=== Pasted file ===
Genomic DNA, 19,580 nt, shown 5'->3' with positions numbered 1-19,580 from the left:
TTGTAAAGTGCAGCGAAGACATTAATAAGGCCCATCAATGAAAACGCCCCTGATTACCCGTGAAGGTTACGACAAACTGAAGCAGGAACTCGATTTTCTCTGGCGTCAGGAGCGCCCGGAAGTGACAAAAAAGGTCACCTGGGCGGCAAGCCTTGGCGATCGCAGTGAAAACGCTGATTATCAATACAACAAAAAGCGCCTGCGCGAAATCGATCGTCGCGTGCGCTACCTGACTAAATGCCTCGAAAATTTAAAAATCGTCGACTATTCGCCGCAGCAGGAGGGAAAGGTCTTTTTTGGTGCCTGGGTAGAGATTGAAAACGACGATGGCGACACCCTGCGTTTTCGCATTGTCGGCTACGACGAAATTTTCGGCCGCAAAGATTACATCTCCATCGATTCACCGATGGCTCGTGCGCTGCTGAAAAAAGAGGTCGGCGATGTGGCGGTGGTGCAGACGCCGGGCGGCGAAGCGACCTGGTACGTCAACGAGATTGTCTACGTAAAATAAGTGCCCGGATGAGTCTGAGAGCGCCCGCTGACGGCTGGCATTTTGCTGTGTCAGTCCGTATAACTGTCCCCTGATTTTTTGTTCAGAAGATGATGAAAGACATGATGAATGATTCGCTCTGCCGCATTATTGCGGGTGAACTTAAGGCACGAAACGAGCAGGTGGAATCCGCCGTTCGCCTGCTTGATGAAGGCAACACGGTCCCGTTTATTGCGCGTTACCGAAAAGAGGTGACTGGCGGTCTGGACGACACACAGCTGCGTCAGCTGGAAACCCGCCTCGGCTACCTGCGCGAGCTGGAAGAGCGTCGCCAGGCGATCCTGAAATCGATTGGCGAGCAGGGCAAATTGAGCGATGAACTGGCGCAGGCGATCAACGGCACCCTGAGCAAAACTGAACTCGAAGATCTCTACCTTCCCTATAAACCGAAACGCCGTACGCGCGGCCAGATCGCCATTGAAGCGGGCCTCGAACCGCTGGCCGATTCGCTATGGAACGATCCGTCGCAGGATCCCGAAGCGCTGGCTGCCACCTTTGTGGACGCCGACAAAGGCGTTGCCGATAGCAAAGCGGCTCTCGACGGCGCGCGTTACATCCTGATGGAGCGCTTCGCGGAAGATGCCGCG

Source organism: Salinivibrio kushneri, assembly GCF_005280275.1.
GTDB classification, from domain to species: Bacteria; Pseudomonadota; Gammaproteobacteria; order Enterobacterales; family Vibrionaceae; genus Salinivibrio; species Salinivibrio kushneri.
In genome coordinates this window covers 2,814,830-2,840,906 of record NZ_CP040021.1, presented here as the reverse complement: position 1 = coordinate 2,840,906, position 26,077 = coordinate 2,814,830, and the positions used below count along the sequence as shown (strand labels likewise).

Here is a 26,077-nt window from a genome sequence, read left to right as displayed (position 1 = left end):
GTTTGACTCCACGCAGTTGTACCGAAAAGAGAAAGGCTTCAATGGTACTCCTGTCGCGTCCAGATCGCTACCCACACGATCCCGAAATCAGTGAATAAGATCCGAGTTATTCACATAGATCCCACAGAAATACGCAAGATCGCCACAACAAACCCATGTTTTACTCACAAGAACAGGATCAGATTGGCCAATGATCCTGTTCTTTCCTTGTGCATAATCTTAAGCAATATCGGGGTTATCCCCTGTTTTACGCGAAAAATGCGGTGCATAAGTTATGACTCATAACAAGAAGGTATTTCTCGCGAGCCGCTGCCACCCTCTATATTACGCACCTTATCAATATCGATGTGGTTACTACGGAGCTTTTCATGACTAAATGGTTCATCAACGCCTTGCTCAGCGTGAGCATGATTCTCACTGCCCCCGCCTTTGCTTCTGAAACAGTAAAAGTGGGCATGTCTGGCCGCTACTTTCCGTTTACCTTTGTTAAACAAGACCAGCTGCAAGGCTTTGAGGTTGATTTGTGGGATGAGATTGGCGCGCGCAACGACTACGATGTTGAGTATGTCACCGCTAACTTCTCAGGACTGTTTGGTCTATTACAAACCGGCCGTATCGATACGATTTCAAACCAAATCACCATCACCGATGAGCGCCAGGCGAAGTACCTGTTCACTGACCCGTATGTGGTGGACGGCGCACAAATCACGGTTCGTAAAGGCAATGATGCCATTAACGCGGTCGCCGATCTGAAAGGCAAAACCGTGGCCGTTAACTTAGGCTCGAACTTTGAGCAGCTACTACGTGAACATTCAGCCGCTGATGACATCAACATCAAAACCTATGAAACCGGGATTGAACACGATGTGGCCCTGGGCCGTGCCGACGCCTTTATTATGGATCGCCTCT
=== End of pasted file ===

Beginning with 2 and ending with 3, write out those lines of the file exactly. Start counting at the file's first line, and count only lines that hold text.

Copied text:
TTGTAAAGTGCAGCGAAGACATTAATAAGGCCCATCAATGAAAACGCCCCTGATTACCCGTGAAGGTTACGACAAACTGAAGCAGGAACTCGATTTTCTCTGGCGTCAGGAGCGCCCGGAAGTGACAAAAAAGGTCACCTGGGCGGCAAGCCTTGGCGATCGCAGTGAAAACGCTGATTATCAATACAACAAAAAGCGCCTGCGCGAAATCGATCGTCGCGTGCGCTACCTGACTAAATGCCTCGAAAATTTAAAAATCGTCGACTATTCGCCGCAGCAGGAGGGAAAGGTCTTTTTTGGTGCCTGGGTAGAGATTGAAAACGACGATGGCGACACCCTGCGTTTTCGCATTGTCGGCTACGACGAAATTTTCGGCCGCAAAGATTACATCTCCATCGATTCACCGATGGCTCGTGCGCTGCTGAAAAAAGAGGTCGGCGATGTGGCGGTGGTGCAGACGCCGGGCGGCGAAGCGACCTGGTACGTCAACGAGATTGTCTACGTAAAATAAGTGCCCGGATGAGTCTGAGAGCGCCCGCTGACGGCTGGCATTTTGCTGTGTCAGTCCGTATAACTGTCCCCTGATTTTTTGTTCAGAAGATGATGAAAGACATGATGAATGATTCGCTCTGCCGCATTATTGCGGGTGAACTTAAGGCACGAAACGAGCAGGTGGAATCCGCCGTTCGCCTGCTTGATGAAGGCAACACGGTCCCGTTTATTGCGCGTTACCGAAAAGAGGTGACTGGCGGTCTGGACGACACACAGCTGCGTCAGCTGGAAACCCGCCTCGGCTACCTGCGCGAGCTGGAAGAGCGTCGCCAGGCGATCCTGAAATCGATTGGCGAGCAGGGCAAATTGAGCGATGAACTGGCGCAGGCGATCAACGGCACCCTGAGCAAAACTGAACTCGAAGATCTCTACCTTCCCTATAAACCGAAACGCCGTACGCGCGGCCAGATCGCCATTGAAGCGGGCCTCGAACCGCTGGCCGATTCGCTATGGAACGATCCGTCGCAGGATCCCGAAGCGCTGGCTGCCACCTTTGTGGACGCCGACAAAGGCGTTGCCGATAGCAAAGCGGCTCTCGACGGCGCGCGTTACATCCTGATGGAGCGCTTCGCGGAAGATGCCGCG

Source organism: Salinivibrio kushneri, assembly GCF_005280275.1.